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“The more we cut the International Affairs Budget, the higher the risk for longer and deadlier military operations.”

– Former Chairman of the Joint Chiefs of Staff, Admiral Mike Mullen

“Development is a lot cheaper than sending soldiers.”

– Secretary of Defense, Robert Gates

“If you don’t fund the State Department fully, then I need to buy more ammunition.” 

– Former Secretary of Defense, James Mattis

“America being a force is a lot more than building up the Defense Department. Diplomacy is important, extremely important… because many times diplomacy is a lot more effective — and certainly cheaper — than military engagement.”

Majority Leader Mitch McConnell (R-KY) 

“I think this needs to be a comprehensive and not just military strategy. Foreign aid, development—these matter in terms of building the types of relationships that we’re going to need to build in order to protect ourselves and our interests in the rest of the world, and hopefully, work towards a more stable and peaceful globe. And that is in our best interests.ʺ

Rep. Adam Smith (D-WA)

The worst nightmare for al Qaeda is to come into a community that feels supported and has hope.

– Sen. Lindsay Graham (R-SC)

The events of September 11, 2001, taught us that weak states, like Afghanistan, can pose as great a danger to our national interests as strong states. Poverty does not make poor people into terrorists and murderers. Yet poverty, weak institutions, and corruption can make weak states vulnerable to terrorist networks and drug cartels within their borders.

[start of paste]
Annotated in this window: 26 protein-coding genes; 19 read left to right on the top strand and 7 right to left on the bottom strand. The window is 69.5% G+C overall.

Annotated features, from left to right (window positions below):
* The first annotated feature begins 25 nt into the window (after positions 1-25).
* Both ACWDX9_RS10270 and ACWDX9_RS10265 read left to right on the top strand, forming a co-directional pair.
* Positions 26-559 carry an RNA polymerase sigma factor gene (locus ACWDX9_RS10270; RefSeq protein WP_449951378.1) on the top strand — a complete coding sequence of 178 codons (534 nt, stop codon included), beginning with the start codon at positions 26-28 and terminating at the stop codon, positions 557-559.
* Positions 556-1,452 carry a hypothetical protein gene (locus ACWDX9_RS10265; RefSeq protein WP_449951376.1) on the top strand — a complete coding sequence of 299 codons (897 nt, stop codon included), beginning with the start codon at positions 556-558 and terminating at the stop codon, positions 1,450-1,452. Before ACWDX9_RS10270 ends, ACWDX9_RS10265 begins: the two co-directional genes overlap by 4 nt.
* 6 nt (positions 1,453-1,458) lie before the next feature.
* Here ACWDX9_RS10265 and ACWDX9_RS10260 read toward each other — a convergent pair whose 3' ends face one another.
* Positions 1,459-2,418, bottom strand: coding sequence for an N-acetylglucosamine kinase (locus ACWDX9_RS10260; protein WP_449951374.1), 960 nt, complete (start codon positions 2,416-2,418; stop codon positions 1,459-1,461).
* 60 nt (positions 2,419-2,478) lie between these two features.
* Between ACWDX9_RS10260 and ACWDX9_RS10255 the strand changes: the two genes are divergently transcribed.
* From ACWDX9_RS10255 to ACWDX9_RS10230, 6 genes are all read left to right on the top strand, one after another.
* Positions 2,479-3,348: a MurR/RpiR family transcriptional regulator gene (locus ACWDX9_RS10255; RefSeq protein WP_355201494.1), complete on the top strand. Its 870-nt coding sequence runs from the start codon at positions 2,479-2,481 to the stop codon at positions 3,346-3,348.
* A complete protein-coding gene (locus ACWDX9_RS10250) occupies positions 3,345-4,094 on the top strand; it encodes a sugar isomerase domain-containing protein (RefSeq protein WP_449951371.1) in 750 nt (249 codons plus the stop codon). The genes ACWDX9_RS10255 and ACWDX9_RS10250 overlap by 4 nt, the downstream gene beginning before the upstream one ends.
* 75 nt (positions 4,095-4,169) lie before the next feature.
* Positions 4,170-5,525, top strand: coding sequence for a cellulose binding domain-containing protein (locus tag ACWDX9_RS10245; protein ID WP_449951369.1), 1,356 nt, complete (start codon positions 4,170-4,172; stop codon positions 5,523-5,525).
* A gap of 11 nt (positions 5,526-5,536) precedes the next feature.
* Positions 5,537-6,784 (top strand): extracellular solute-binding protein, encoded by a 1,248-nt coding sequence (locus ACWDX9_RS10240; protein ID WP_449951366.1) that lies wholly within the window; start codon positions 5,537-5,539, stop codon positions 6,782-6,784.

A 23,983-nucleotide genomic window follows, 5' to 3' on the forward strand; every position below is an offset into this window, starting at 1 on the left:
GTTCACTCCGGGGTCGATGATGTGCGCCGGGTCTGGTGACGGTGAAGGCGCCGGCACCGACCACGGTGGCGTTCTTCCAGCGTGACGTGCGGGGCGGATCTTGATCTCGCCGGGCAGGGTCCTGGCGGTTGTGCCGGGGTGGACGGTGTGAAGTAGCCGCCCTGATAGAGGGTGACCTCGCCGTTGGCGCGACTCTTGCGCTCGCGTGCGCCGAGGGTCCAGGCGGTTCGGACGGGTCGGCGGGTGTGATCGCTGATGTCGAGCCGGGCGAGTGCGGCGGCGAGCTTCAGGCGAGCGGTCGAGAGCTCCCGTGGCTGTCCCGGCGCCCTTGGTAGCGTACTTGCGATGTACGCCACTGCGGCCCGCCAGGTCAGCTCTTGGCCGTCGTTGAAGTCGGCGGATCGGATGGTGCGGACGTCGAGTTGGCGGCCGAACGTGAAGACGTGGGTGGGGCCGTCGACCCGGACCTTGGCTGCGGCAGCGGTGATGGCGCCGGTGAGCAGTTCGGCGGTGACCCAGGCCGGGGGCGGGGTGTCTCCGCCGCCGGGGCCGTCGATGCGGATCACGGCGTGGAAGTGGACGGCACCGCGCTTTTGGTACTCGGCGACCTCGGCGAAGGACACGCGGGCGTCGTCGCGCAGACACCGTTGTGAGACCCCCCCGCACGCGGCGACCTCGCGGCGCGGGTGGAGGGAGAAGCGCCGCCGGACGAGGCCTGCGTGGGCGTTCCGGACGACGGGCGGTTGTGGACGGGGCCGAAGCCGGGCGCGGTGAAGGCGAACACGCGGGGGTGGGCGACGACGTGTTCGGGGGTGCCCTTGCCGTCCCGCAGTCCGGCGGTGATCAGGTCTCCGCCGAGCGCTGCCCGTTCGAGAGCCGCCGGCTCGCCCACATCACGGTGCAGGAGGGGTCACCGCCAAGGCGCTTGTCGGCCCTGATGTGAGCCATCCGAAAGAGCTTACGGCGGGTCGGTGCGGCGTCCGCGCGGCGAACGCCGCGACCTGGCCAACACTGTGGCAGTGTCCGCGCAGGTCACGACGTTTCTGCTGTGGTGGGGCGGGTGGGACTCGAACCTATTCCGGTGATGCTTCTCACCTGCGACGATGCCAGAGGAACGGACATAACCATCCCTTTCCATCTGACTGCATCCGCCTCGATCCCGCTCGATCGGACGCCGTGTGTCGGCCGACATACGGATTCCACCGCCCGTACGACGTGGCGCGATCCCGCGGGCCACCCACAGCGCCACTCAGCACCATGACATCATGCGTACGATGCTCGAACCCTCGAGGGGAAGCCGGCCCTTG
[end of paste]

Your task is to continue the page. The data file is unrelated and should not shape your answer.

– National Security Strategy of the Bush Administration

“In many respects, USAID’s efforts can do as much- over the long term- to prevent conflict as the deterrent effect of a carrier strike group or a marine expeditionary force.”

– Lieutenant General John Allen, Commander of US Forces in Afghanistan

“It’s a moral imperative, it’s an economic imperative, and it is a security imperative.  For we’ve seen how spikes in food prices can plunge millions into poverty, which, in turn, can spark riots that cost lives, and can lead to instability.  And this danger will only grow if a surging global population isn’t matched by surging food production.  So reducing malnutrition and hunger around the world advances international peace and security — and that includes the national security of the United States.”

– Former President, Barack Obama

“I believe that the world will be a safer place if there is enough food to go around, that it will be a more stable place if children grow up with opportunities instead of frustrations. Furthermore, I can only assume that if the United States plays a role in helping to create prosperous societies, we will have friends to call on in times of need.”

– Bill Gates

“We are not saying that poverty causes terrorism, or disenfranchisement causes terrorism, but we can’t mistake there are certain phenomena that contribute to it. Terrorism needs to be fought against and certainly attacked, but some of the underlying grievances that might in fact lead individuals astray to terrorism cannot be ignored.”

– John O. Brennan, Deputy National Security Advisor for Homeland Security and Counterterrorism